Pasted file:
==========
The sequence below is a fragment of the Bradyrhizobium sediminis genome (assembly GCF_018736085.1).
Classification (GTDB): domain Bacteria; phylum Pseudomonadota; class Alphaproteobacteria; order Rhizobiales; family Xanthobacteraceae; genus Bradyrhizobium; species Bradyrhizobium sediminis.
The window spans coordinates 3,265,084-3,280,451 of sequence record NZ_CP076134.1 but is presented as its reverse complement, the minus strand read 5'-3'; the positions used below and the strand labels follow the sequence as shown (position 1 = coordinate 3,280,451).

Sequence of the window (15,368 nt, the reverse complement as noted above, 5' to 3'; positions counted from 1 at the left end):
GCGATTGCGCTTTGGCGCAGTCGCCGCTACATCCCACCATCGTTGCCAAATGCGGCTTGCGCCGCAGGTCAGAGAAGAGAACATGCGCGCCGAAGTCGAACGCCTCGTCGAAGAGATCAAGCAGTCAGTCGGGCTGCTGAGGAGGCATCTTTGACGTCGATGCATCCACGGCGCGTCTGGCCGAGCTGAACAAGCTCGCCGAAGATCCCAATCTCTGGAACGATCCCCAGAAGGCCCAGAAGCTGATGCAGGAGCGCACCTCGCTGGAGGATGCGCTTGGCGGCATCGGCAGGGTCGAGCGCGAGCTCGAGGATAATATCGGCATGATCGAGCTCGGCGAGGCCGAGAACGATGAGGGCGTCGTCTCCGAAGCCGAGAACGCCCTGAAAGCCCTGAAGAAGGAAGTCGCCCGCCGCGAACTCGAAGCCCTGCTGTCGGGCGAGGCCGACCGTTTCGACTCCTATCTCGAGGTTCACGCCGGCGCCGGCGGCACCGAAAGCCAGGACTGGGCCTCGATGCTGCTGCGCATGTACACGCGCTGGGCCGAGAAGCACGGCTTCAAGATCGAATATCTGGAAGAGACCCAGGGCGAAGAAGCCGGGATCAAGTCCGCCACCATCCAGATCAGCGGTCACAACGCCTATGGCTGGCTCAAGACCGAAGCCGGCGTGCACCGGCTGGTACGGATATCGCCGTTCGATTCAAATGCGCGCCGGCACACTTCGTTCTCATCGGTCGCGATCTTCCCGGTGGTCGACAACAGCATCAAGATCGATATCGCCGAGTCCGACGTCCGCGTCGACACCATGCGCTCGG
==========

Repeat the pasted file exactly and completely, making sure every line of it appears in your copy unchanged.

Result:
The sequence below is a fragment of the Bradyrhizobium sediminis genome (assembly GCF_018736085.1).
Classification (GTDB): domain Bacteria; phylum Pseudomonadota; class Alphaproteobacteria; order Rhizobiales; family Xanthobacteraceae; genus Bradyrhizobium; species Bradyrhizobium sediminis.
The window spans coordinates 3,265,084-3,280,451 of sequence record NZ_CP076134.1 but is presented as its reverse complement, the minus strand read 5'-3'; the positions used below and the strand labels follow the sequence as shown (position 1 = coordinate 3,280,451).

Sequence of the window (15,368 nt, the reverse complement as noted above, 5' to 3'; positions counted from 1 at the left end):
GCGATTGCGCTTTGGCGCAGTCGCCGCTACATCCCACCATCGTTGCCAAATGCGGCTTGCGCCGCAGGTCAGAGAAGAGAACATGCGCGCCGAAGTCGAACGCCTCGTCGAAGAGATCAAGCAGTCAGTCGGGCTGCTGAGGAGGCATCTTTGACGTCGATGCATCCACGGCGCGTCTGGCCGAGCTGAACAAGCTCGCCGAAGATCCCAATCTCTGGAACGATCCCCAGAAGGCCCAGAAGCTGATGCAGGAGCGCACCTCGCTGGAGGATGCGCTTGGCGGCATCGGCAGGGTCGAGCGCGAGCTCGAGGATAATATCGGCATGATCGAGCTCGGCGAGGCCGAGAACGATGAGGGCGTCGTCTCCGAAGCCGAGAACGCCCTGAAAGCCCTGAAGAAGGAAGTCGCCCGCCGCGAACTCGAAGCCCTGCTGTCGGGCGAGGCCGACCGTTTCGACTCCTATCTCGAGGTTCACGCCGGCGCCGGCGGCACCGAAAGCCAGGACTGGGCCTCGATGCTGCTGCGCATGTACACGCGCTGGGCCGAGAAGCACGGCTTCAAGATCGAATATCTGGAAGAGACCCAGGGCGAAGAAGCCGGGATCAAGTCCGCCACCATCCAGATCAGCGGTCACAACGCCTATGGCTGGCTCAAGACCGAAGCCGGCGTGCACCGGCTGGTACGGATATCGCCGTTCGATTCAAATGCGCGCCGGCACACTTCGTTCTCATCGGTCGCGATCTTCCCGGTGGTCGACAACAGCATCAAGATCGATATCGCCGAGTCCGACGTCCGCGTCGACACCATGCGCTCGG